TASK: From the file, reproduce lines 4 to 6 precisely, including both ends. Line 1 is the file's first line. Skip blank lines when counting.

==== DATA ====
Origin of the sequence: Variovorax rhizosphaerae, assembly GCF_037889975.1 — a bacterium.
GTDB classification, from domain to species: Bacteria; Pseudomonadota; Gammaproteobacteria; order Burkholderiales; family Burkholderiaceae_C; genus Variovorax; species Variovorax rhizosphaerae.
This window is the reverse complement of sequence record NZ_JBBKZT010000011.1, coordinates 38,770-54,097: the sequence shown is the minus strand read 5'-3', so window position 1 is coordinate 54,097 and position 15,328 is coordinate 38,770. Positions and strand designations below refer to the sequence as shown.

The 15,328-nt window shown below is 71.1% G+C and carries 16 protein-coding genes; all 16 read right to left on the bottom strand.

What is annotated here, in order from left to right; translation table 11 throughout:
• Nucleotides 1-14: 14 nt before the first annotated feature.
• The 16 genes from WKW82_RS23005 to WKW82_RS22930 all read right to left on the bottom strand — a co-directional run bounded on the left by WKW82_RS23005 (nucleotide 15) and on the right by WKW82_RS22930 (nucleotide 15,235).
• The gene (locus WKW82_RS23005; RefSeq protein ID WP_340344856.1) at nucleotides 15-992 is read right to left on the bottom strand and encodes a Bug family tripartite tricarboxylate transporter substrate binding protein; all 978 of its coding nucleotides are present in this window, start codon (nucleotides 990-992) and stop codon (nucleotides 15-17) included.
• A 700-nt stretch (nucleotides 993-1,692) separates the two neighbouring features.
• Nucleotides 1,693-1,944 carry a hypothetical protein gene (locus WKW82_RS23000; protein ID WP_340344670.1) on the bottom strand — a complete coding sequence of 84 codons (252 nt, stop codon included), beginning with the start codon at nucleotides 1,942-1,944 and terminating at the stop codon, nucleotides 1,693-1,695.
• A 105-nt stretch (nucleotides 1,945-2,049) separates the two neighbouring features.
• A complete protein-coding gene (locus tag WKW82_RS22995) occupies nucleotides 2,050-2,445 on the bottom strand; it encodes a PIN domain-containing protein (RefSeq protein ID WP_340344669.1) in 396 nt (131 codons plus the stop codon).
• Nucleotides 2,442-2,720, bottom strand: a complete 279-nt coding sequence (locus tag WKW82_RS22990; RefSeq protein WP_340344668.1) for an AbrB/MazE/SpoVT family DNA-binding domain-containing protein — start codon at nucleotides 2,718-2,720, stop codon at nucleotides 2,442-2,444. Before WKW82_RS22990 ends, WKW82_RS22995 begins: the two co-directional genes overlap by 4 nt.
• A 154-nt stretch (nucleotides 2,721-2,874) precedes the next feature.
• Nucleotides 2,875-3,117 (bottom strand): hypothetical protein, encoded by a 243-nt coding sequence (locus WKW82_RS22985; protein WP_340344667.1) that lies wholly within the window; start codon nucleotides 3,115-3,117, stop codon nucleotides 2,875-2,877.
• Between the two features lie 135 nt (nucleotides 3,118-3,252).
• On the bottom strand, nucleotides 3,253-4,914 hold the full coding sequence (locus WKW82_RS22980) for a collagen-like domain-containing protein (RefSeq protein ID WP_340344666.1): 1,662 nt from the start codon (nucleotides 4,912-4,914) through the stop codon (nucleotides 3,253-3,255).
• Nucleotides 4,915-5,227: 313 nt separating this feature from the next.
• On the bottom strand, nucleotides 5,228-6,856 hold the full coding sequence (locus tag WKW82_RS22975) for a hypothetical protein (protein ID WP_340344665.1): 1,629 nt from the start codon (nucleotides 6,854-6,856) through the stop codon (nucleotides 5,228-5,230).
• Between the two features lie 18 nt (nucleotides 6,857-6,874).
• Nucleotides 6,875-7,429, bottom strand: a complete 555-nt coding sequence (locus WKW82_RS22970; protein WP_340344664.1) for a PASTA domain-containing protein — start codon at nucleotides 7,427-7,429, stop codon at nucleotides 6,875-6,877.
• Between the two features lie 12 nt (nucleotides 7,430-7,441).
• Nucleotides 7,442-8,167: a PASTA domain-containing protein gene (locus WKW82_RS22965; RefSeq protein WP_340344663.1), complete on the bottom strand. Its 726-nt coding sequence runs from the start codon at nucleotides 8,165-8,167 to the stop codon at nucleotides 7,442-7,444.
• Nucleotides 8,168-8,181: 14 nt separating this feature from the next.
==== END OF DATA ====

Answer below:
The 15,328-nt window shown below is 71.1% G+C and carries 16 protein-coding genes; all 16 read right to left on the bottom strand.

What is annotated here, in order from left to right; translation table 11 throughout:
• Nucleotides 1-14: 14 nt before the first annotated feature.